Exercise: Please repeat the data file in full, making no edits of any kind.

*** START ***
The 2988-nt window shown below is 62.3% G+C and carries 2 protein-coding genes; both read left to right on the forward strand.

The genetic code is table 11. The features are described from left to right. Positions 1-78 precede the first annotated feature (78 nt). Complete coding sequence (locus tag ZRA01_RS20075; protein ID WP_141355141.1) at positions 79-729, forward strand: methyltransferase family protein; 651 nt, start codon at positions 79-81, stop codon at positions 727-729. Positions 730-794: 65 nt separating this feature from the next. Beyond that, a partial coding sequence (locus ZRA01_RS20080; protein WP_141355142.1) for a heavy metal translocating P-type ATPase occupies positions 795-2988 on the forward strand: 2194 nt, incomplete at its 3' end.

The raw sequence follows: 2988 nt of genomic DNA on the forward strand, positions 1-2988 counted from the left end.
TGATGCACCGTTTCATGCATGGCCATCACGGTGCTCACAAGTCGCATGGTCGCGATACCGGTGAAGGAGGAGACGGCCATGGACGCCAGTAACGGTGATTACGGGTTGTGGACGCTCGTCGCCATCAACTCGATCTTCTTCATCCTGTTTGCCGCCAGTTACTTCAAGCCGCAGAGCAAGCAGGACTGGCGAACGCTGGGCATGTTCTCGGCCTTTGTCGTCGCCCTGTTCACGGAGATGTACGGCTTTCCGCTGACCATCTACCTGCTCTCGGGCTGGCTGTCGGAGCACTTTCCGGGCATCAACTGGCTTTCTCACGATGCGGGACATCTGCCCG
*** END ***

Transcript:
The 2988-nt window shown below is 62.3% G+C and carries 2 protein-coding genes; both read left to right on the forward strand.

The genetic code is table 11. The features are described from left to right. Positions 1-78 precede the first annotated feature (78 nt). Complete coding sequence (locus tag ZRA01_RS20075; protein ID WP_141355141.1) at positions 79-729, forward strand: methyltransferase family protein; 651 nt, start codon at positions 79-81, stop codon at positions 727-729. Positions 730-794: 65 nt separating this feature from the next. Beyond that, a partial coding sequence (locus ZRA01_RS20080; protein WP_141355142.1) for a heavy metal translocating P-type ATPase occupies positions 795-2988 on the forward strand: 2194 nt, incomplete at its 3' end.

The raw sequence follows: 2988 nt of genomic DNA on the forward strand, positions 1-2988 counted from the left end.
TGATGCACCGTTTCATGCATGGCCATCACGGTGCTCACAAGTCGCATGGTCGCGATACCGGTGAAGGAGGAGACGGCCATGGACGCCAGTAACGGTGATTACGGGTTGTGGACGCTCGTCGCCATCAACTCGATCTTCTTCATCCTGTTTGCCGCCAGTTACTTCAAGCCGCAGAGCAAGCAGGACTGGCGAACGCTGGGCATGTTCTCGGCCTTTGTCGTCGCCCTGTTCACGGAGATGTACGGCTTTCCGCTGACCATCTACCTGCTCTCGGGCTGGCTGTCGGAGCACTTTCCGGGCATCAACTGGCTTTCTCACGATGCGGGACATCTGCCCG